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All The World's A Stage - the Shakespeare thread

Discussion in 'Visual Arts' started by JozefK, Apr 23, 2016.

  1. Scope J

    Scope J Senior Member

    Location:
    Michigan
  2. danasgoodstuff

    danasgoodstuff Forum Resident

    Location:
    Portland, OR
    Home (Shakespeare on the Saskatchewan (River)) In normal years, I try to see at least one play here per year. And have also seen many other productions on both sides of the 49th.
     
    NickySee likes this.
  3. NickySee

    NickySee Forum Resident

    Location:
    New York, NY
    Clear to them. Nonsense in reality. And irrevelant, in any case. What we do with the plays that were left to us is what's important.
     
    Steve Minkin and danasgoodstuff like this.
  4. Steve Minkin

    Steve Minkin Senior Member

    Location:
    Healdsburg CA
    Two years now without a Shakespeare reading at our house, after 25 years of at least four a year. We'll see if we're ready to go maskless early next year. And after four Zoom readings (Measure For Measure, Sonnets, selected passages, and Comedy of Errors), I'm Zoomed out. It's been such a huge part of my life it feels like I've lost a limb. Fortunately my gigs have begun to rebound, so I don't have lots of time to brood about it. We had to cancel our live Midsummer Night's Dream because of the Delta surge. I'm thinking Pericles for our next one back -- we were all enthused about two late collaborations that were new to almost all of us, Pericles and Two Noble Kinsmen, so it seems like a good reentry. I also want to get to The Merchant of Venice soon -- the biblical reference Shylock makes in I, iii has always baffled me, so I've done some research on both the bible story and its application to Elizabethan views on usury, and have a handle now on why it's there, although why Shylock goes out of his way to tell this to the despised Merchant (one of Shakespeare's more clearly gay characters) is beyond me.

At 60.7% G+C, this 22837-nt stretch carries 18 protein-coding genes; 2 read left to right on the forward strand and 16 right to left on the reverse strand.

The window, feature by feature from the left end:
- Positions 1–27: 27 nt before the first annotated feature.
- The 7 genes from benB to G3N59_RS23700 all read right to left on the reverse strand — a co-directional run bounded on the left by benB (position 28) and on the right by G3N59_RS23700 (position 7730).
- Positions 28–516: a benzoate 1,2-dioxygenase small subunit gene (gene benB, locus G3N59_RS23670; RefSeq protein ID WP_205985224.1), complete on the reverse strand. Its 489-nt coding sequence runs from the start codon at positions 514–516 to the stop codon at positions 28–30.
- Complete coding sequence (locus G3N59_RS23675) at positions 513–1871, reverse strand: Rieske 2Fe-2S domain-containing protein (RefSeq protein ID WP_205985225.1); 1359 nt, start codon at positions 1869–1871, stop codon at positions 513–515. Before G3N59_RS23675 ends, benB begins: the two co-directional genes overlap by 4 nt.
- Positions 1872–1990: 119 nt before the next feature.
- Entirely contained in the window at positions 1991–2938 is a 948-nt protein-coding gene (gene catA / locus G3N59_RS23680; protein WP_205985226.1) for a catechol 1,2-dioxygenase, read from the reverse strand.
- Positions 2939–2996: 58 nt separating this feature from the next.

The argument from snobbery that Shakespeare isn't Shakespeare has always been weak, and would require a massive conspiracy of writers, printers, relatives and theatrical professionals to bring off.

    Duke Ellington -- Star Crossed Lovers


     
    Last edited: Dec 7, 2021
    Dignan2000 and Mr&MrsPotts like this.
  5. Scope J

    Scope J Senior Member

    Location:
    Michigan

    How is it "nonsense"?

    Everything in de Vere's
    life lines up with the works,
    have you watched the
    documentary?
     
  6. NickySee

    NickySee Forum Resident

    Location:
    New York, NY
    YES. Because the film makes no attempt to chronicle what the day to day working life of a theater collaborator/writer like Shakespeare would have been like - and, more imporatantly, give evidence of De Vere's direct involvement with the Globe's business. We have proof of Shakespeare's involvement. Nothing of De Vere's. It's right up there (or down there) with Anonymous (2011) in terms of credibility. Great free version here.

    "This whole business is trying to find out the man, the person, the living breathing, writing person behind the name. And the journey is fraught and long." - Sir Derek Jacobi

    I'd add, futile. The business of a playwright is not to reveal who he or she is, personally, but who we all are as human beings. Most of the people arguing for someone other than Shakespeare as the "true" author of the plays almost always have some personal/class/societal axe to grind. It's a central point in their arguments and it takes us away from the actual point of the plays, which are to show a glass to ourselves, not provide code for a private coterie of snobs.